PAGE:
One of the most common questions students ask about the International Baccalaureate (IB) Diploma Programme is what exactly they’ll be studying if they enroll in the program. You yourself might be wondering how the International Baccalaureate curriculum differs from a standard localized curriculum, and what difference it will make if you choose to work towards an IB diploma.
The best way to answer such a question on how the International Baccalaureate program works is a survey of IB courses, all of which can be categorized under six major subject groups: (1) Studies in Language and Literature, (2) Language Acquisition, (3) Individuals and Societies, (4) Experimental Sciences, (5) Mathematics, and (6) The Arts.
In order to earn an IB diploma, an IB student must take a subject in each of the six categories, plus a core course on the theory of knowledge. These subjects, as well as an extended essay on an independently researched topic of the student’s choice and creativity, activity, and service (CAS) project, round off the IB experience.
If you’re an IB student based in Singapore and are up to the challenge, take up courses in these six subject groups and complete the requirements for an IB diploma. To help you plan your program of study, here’s an overview of the six groups and the specific subjects that may be offered in schools with the International Baccalaureate program.
The six groups of the International Baccalaureate Program:
Language and Literature
Previously called the “First Language” subject group, this group pertains to language and literature subjects taken up in the student’s native language or the language they’re most fluent in. Three subjects are taught in this group:
- The Language A: Literature subject;
- The more challenging Language A: Language and Literature subject, and;
- Literature and Performance.
Students who are quite proficient in a language other than their first language may also consider earning a bilingual IB diploma if their school offers it. This additional mastery of language will make them attractive prospects to global institutions of higher learning.
The second subject group, Language Acquisition, is meant to familiarize IB students with languages that they have less extensive knowledge of. This category includes subjects on the classical languages of Greek and Latin, a Language B subject that involves a language they have 2-3 years of experience in, and a Language Ab Initio subject for a foreign tongue that they will be learning for the very first time.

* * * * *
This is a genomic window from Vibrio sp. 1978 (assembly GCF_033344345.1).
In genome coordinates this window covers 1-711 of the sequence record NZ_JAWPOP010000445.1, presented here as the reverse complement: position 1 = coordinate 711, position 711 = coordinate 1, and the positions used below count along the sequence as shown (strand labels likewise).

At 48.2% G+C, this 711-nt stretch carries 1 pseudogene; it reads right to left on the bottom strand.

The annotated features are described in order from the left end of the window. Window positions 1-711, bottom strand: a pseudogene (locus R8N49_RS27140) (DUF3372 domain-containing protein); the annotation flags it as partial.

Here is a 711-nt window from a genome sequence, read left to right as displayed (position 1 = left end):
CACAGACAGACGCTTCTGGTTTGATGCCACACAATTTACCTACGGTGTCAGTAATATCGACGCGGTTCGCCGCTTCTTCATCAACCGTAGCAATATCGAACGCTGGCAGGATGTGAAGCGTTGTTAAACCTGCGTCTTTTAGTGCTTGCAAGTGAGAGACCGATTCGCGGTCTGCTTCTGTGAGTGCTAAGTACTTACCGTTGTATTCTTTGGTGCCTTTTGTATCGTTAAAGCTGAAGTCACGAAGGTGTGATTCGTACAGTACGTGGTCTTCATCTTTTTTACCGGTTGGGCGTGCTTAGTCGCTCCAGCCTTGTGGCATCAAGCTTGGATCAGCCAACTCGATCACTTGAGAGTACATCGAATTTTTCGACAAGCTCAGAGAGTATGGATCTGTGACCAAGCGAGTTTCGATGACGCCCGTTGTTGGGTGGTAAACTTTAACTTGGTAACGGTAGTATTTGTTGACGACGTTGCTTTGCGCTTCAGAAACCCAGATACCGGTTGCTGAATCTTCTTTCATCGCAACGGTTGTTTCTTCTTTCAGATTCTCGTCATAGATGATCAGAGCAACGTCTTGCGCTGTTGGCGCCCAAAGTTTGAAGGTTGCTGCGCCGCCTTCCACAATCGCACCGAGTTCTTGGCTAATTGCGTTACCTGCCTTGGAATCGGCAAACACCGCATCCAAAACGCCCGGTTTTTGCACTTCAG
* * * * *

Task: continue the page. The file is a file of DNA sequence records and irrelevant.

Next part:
Excelling in this subject group will demonstrate a student’s adaptability as well as encourage deeper engagement with cultures outside of their own.
Individuals and Societies
The third subject group, Individuals and Societies, encompasses different subjects that are related to the social sciences and the humanities. Students can choose from a wide variety of courses, with some of the most popular ones being Psychology, History, Global Politics, Economics, Philosophy, Social and Cultural Anthropology, and World Religion.
Students can gain a wider perspective on the issues that shape their individuality as well as those that affect the global community at large in these subjects. It is often during their study of these subjects that IB pupils develop a strong sense of purpose and direction for their future careers.
The fourth subject group, the Experimental Sciences, consists of a variety of hard science subjects. The five that are most commonly offered are Biology, Chemistry, Physics, Computer Science, and Design Technology. The IB school may also offer subjects like Environmental Systems and Societies and Sports, Exercise, and Health Sciences. If a student wishes to pursue a career in any of these hard sciences, they should aspire to perform well in this subject area.
The fifth subject group, Mathematics, has substantial course offerings for math. Aside from Mathematics classes of increasing difficulty—Mathematical Studies, Mathematics, and Further Mathematics—this subject area offers students a choice between mathematical specializations.
This reflects in the Mathematics: Analysis and Approaches subject, which focuses on algebraic methods, and Mathematics: Applications and Interpretation, which invites closer study of modeling, statistics, and the applied usage of mathematics in technology. Students can choose according to their level of mathematical ability and according to the field of mathematics that resonates with them the most.
The last subject group, The Arts, focuses on the theory and practice of artistic disciplines like Music, Film, Dance, Theater, and Visual Arts. Students who are talented in any of these disciplines, or who express a deeper interest in the artistic process behind them, will have a great time with their coursework in this subject area. In these subjects, they will be able to nurture their artistic talents and become better advocates for global artists, many of whom are among the world’s biggest changemakers.
When you take a closer look at the IB subject groups and the subjects that comprise them, it’s easy to see that the program will demand a high level of academic rigor out of its students. But as a result, the IB program has minted thousands of knowledgeable and well-rounded graduates—many of whom have secured admission into the world’s most competitive colleges and universities.
Does the variety and thoroughness of the IB curriculum excite you? If so, you’d be an excellent candidate for an IB diploma. Choose the subjects that you’re the most inclined toward, and bring your best to the program!